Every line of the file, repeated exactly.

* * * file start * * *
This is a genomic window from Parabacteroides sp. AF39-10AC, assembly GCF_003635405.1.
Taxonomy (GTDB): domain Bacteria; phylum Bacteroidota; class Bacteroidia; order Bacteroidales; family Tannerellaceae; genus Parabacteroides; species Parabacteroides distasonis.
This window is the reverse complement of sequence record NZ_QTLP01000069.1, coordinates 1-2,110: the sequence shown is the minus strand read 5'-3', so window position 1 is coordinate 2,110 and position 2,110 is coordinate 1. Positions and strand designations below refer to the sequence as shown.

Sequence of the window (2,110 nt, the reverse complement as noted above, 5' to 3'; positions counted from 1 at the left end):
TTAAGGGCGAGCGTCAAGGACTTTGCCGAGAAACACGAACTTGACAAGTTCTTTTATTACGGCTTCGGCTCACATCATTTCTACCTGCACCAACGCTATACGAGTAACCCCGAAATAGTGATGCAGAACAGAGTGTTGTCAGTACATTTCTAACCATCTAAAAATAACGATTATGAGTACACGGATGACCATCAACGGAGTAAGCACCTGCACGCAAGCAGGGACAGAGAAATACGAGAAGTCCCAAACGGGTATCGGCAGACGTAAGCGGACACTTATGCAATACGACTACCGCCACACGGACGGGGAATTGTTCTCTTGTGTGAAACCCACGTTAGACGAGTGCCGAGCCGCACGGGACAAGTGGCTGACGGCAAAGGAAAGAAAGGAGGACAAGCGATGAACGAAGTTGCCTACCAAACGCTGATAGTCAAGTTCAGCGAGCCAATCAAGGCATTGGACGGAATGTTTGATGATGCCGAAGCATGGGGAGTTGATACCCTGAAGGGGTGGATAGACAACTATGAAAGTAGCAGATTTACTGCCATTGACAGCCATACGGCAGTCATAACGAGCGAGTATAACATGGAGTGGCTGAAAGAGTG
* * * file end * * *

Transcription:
This is a genomic window from Parabacteroides sp. AF39-10AC, assembly GCF_003635405.1.
Taxonomy (GTDB): domain Bacteria; phylum Bacteroidota; class Bacteroidia; order Bacteroidales; family Tannerellaceae; genus Parabacteroides; species Parabacteroides distasonis.
This window is the reverse complement of sequence record NZ_QTLP01000069.1, coordinates 1-2,110: the sequence shown is the minus strand read 5'-3', so window position 1 is coordinate 2,110 and position 2,110 is coordinate 1. Positions and strand designations below refer to the sequence as shown.

Sequence of the window (2,110 nt, the reverse complement as noted above, 5' to 3'; positions counted from 1 at the left end):
TTAAGGGCGAGCGTCAAGGACTTTGCCGAGAAACACGAACTTGACAAGTTCTTTTATTACGGCTTCGGCTCACATCATTTCTACCTGCACCAACGCTATACGAGTAACCCCGAAATAGTGATGCAGAACAGAGTGTTGTCAGTACATTTCTAACCATCTAAAAATAACGATTATGAGTACACGGATGACCATCAACGGAGTAAGCACCTGCACGCAAGCAGGGACAGAGAAATACGAGAAGTCCCAAACGGGTATCGGCAGACGTAAGCGGACACTTATGCAATACGACTACCGCCACACGGACGGGGAATTGTTCTCTTGTGTGAAACCCACGTTAGACGAGTGCCGAGCCGCACGGGACAAGTGGCTGACGGCAAAGGAAAGAAAGGAGGACAAGCGATGAACGAAGTTGCCTACCAAACGCTGATAGTCAAGTTCAGCGAGCCAATCAAGGCATTGGACGGAATGTTTGATGATGCCGAAGCATGGGGAGTTGATACCCTGAAGGGGTGGATAGACAACTATGAAAGTAGCAGATTTACTGCCATTGACAGCCATACGGCAGTCATAACGAGCGAGTATAACATGGAGTGGCTGAAAGAGTG